Public safety officials from Sarasota as well as Manatee County had their eyes focused on Tropical Storm Ian named storm that is that is threatening the entire west coast of Florida. According to the most recent forecasts for the track of the storm the storm has the potential to strike the region, and it forms a cone to the possibility of landfall.
“This is the perfect time to kind of observe it. Be alert through local news channels and putting together your disaster supplies kit together. Keep calm and be aware of what you’ll take care of,” said Sarasota County Emergency Management Chief Ed McCrane. “We do not want people to wait until it’s dark to put their emergency supplies together.”
Gov. Ron DeSantis has declared a emergency state in the entire state of Florida. The president Joe Biden has already authorized FEMA to distribute resources across 24 Florida counties including Sarasota and Manatee in danger of direct impacts. At the time of writing there was a Tropical storm warning and storm surge alert were in place starting from Englewood south.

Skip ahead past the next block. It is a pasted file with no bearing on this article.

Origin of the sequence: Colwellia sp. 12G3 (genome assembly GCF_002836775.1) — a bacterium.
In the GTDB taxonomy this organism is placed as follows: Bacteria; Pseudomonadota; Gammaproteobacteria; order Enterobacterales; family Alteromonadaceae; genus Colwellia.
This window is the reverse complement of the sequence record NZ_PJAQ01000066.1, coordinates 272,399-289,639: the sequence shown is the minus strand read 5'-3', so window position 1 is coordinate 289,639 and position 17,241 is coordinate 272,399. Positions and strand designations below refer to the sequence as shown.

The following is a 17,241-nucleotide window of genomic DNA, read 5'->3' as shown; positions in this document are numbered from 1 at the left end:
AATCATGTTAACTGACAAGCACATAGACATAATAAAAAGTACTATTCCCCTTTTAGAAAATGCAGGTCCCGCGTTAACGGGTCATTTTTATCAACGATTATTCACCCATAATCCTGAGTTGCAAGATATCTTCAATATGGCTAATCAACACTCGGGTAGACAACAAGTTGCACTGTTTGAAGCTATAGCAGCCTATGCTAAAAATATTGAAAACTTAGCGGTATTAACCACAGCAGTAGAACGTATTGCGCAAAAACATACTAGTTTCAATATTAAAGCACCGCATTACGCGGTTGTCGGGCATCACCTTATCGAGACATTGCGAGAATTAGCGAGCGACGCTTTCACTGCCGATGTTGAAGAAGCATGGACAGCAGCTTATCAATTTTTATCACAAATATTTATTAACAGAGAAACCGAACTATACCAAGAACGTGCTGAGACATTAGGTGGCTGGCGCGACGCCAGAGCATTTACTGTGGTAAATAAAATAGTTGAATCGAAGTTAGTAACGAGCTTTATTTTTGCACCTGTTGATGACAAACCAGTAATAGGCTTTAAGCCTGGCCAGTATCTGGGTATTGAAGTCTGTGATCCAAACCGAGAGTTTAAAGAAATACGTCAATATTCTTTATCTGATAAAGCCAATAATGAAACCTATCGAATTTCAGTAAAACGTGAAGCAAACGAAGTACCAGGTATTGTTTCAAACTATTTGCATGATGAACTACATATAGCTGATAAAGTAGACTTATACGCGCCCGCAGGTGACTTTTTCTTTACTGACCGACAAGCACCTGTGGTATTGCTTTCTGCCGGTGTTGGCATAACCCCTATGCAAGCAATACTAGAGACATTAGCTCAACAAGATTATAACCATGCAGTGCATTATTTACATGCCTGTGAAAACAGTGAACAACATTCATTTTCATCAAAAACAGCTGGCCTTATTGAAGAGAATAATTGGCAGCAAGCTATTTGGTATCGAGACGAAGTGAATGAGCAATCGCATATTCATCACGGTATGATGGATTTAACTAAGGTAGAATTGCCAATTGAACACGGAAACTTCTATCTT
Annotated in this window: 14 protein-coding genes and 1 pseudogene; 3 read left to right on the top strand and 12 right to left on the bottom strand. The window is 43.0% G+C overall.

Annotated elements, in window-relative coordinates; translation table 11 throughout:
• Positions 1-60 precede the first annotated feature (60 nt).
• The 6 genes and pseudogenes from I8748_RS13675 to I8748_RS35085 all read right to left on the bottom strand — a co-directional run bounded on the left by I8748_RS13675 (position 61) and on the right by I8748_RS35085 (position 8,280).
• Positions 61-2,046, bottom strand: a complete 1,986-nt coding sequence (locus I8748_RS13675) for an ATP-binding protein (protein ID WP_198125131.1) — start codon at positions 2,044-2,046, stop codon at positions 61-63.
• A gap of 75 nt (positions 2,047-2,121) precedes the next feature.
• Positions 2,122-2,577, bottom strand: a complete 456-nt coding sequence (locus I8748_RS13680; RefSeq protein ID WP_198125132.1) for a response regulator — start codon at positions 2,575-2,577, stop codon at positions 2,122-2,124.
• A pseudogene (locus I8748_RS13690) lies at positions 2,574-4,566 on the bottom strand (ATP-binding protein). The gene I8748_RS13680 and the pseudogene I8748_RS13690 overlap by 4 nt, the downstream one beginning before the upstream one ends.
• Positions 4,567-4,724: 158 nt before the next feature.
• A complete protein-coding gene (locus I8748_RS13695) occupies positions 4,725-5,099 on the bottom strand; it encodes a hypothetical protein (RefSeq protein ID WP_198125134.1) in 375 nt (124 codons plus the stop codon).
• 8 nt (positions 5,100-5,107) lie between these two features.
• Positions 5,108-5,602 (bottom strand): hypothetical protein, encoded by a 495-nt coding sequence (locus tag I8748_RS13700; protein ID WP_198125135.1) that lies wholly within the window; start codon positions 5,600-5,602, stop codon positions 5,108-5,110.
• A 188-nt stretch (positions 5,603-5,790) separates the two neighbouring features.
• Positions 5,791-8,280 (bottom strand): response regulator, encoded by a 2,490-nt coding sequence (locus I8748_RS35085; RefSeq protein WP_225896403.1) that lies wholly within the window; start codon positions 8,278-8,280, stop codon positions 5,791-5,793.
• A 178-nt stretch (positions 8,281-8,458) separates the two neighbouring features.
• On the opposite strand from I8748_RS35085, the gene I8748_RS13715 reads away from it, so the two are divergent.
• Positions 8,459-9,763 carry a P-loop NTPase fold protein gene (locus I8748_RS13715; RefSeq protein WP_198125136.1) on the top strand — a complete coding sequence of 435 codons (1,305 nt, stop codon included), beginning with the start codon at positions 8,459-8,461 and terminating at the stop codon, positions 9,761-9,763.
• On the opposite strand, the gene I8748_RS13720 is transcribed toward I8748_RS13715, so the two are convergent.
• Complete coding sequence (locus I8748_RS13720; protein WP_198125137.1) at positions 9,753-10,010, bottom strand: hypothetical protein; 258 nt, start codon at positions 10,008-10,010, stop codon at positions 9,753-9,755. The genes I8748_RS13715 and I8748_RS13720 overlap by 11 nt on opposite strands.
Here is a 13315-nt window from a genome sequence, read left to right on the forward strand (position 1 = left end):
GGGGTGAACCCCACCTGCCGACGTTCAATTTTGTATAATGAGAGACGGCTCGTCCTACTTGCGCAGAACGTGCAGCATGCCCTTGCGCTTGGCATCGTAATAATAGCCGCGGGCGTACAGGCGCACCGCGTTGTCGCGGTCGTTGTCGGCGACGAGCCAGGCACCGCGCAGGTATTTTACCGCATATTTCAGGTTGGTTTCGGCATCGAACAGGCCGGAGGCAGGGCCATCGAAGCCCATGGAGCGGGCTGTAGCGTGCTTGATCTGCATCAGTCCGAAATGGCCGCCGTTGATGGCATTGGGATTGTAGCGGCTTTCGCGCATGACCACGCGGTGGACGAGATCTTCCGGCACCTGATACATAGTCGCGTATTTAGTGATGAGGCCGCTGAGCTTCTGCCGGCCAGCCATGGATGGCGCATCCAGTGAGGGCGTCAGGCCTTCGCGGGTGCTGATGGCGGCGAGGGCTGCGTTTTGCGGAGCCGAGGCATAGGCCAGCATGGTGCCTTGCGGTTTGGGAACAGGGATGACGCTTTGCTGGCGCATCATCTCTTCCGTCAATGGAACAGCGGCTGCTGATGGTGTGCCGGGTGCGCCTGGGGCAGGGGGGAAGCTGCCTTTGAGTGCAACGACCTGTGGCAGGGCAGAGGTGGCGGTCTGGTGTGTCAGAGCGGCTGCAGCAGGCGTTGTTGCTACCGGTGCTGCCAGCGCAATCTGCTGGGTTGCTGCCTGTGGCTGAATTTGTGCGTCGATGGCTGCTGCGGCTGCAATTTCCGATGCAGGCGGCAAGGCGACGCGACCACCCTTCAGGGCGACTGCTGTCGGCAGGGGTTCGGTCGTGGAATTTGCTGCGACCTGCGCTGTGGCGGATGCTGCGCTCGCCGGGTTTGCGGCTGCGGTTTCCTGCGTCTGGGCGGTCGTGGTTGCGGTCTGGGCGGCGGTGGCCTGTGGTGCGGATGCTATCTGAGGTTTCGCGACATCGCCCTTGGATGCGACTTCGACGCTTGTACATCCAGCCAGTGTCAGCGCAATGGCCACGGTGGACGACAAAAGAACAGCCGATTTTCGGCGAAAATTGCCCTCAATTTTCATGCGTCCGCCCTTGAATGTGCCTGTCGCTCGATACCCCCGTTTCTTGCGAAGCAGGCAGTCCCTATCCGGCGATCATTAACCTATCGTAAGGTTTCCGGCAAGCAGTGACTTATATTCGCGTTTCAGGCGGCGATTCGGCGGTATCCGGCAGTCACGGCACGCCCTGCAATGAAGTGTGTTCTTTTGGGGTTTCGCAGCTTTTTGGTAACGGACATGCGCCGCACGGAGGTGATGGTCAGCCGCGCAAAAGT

However, it could be several days before the full impacts from the hurricane are felt in this region. Manatee as well as Sarasota school officials issued the decision on Sunday night to keep schools open today. They will continue to closely follow the storm’s progress to make decisions throughout the week.
The National Hurricane Center expects Ian to be able to sustain hurricane force winds this morning and will be a Category 4 hurricane at the point it passes across Western Cuba. It is expected to remain a major hurricane once it moves into the Gulf of Mexico, forecasts indicate, but it is expected to weaken as it travels towards West and Northwest Florida. However, forecasters at the Center remind us that models for forecasting when the storm is over Cuba reveal a lot of uncertainty regarding the path it will take and the extent.
The state officials also emphasized that even if the hurricane is less powerful the existence for a Category-4 storm within the Gulf could cause a significant storm surges along the coast of Florida even if winds reduce.
“No which path Ian chooses to follow there’s a possibility of hurricane-force winds, and heavy rain along the West Coast of Florida towards the mid-week,” reads a statement issued on Twitter by Manatee County emergency officials on Twitter.